I have also experimented briefly with other shapes from the range, in particular the Sunrise Standard 2.0mm. Which is absolutely awesome! A nice broad feeling pick, with a slightly sharper point than the classic. I've really felt at home when I've tried that one, so I think I'll be switching to that model when I finally retire this Classic! I've also tried a Classic Standard 3.0mm, VERY different to what I would have played years ago and It felt great, and the tone was to die for when using it on an archtop.
Overall I can honestly say, it really is worth thinking a little more about what Pick you use. My ignorant (and maybe a little stubborn) previous ways have well and truly been put in their place. I'm glad I checked out Gravity Picks for myself and this 4 month road test has been worth it. I jumped at the opportunity to offer them here and will proudly do so for a long time to come. I'm not adverse to trying others out there, but man, What Chris at Gravity is making over in the US of A, really is great.
Check one out, I'd love to hear your thoughts too! We stock a wide range and we'll also be showcasing them at The Guitar Show 2016 in Birmingham on the 27th & 28th Feb, so come along and have a look!
One of those items I wanted to talk about in particular, was the 'String Saver' Saddles made by GraphTech. I'd seen a few well known players swear by them, and fit them to each guitar they use. Players like Kenny Wayne Shepherd & Simon Neil for example both equipping each and every guitar they play with these very saddles. So I thought I'd check them out for myself once I secured the opportunity to offer them here at Home of Tone. I've had these fitted for a couple of months now, with daily use, so I felt now was a good time to share my thoughts.
First of all the material and quality struck me first. The Graphite material unique to GraphTech really does look purposeful and is very smooth to the touch. I also liked the recessed saddle height grub screws, a nice touch. Quality of finish was bang on, no nasty factory mishaps, so a nice clean product all round really. These came with different length screws for use on a Tele also, if you wanted to convert your three saddle bridge to become a 6 saddle model.
As simple as can be when it came to fitting these saddles. Obviously a single screw per saddle removed the old units, and popping these on required the same in reverse. You can reduce a little bit of set up time here by marking using masking tape, where your old saddles were positioned before removing. But I knew this guitar needed a bit of attention with a full set up anyway, so a simple out with the old, in with the new for me.
Adjusting both intonation and string height is the same as usual saddles, with a Philips head screw at the tail end of the bridge for intonation and a small Allen key (also supplied with the saddles) to adjust the string height.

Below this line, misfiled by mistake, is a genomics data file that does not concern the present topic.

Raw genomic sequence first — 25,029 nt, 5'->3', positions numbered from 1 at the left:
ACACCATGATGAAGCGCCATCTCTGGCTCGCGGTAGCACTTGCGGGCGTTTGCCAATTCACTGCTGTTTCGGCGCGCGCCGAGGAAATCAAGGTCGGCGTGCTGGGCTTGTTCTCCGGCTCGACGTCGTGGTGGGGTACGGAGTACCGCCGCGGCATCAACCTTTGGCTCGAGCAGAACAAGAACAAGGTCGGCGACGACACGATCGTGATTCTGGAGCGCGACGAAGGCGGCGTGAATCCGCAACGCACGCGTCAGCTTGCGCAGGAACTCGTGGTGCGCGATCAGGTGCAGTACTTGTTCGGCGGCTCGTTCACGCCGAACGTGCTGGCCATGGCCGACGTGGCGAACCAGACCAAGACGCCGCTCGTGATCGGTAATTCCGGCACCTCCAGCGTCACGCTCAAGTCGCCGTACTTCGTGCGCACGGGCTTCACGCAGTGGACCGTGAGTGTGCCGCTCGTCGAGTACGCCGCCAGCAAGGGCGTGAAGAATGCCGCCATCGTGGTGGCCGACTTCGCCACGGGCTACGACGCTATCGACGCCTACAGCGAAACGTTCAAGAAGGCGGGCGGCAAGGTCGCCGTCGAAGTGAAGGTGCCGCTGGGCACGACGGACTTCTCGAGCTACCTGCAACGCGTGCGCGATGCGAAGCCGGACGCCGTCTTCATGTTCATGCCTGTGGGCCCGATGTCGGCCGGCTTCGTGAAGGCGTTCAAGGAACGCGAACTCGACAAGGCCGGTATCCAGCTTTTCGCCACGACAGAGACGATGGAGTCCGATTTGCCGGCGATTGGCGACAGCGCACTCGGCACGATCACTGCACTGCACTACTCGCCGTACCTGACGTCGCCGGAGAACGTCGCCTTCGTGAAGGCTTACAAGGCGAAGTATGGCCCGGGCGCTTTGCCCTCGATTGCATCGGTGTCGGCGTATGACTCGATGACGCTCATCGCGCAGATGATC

How do they sound!:
After getting the guitar strung and tuned up, the first thing that hit me was the difference in volume and resonance. Wow! This Strat had the usual standard Fender steel vintage style saddles, which of course are a staple design to this day. But these are notably louder over the stock saddles, making the guitar feel very lively. Acoustically I could notice some lovely harmonics introduced, which is always welcome to my ears. Plugged in, there was a difference in tone, but not a bad thing. Those acoustic harmonics were of coursed transferred through the pickups also, meaning there were some lovely mids that weren't there before. I personally didn't notice a drop in treble that some people report, not one worth mentioning anyway. The bass end sounds very full, which for the strat tone I go for is perfect. Although not a direct part to affect tuning stability, I do feel that because of the material, whilst using the trem bar it seems to settle in tune a lot better than before. One thing that used to drive me crazy with the previous saddles, so I'm glad I can now use the trem and trust it'll stay in tune.
Overall I'm really impressed! I think they look great, even on a vintage style guitar like my no.1 Strat that I tested them on. Okay, if their styling isn't to your taste, then perhaps looking at an uprated cold rolled steel saddle swap may be better suited to you, but If you're not fussed about looks and just want them for the tone, then you will not be disappointed. They make a nice & noticable improvement to the tone of the guitar, and help with tuning stability whilst using the trem (in my experience). What's not to like!
So as a result, I decided to offer these here at Home of Tone, a GraphTech product personally used and tested by myself and one I'll happily recommend to my customers.
Thanks for reading our first 'Product Test' blog posts, keep checking by to read more!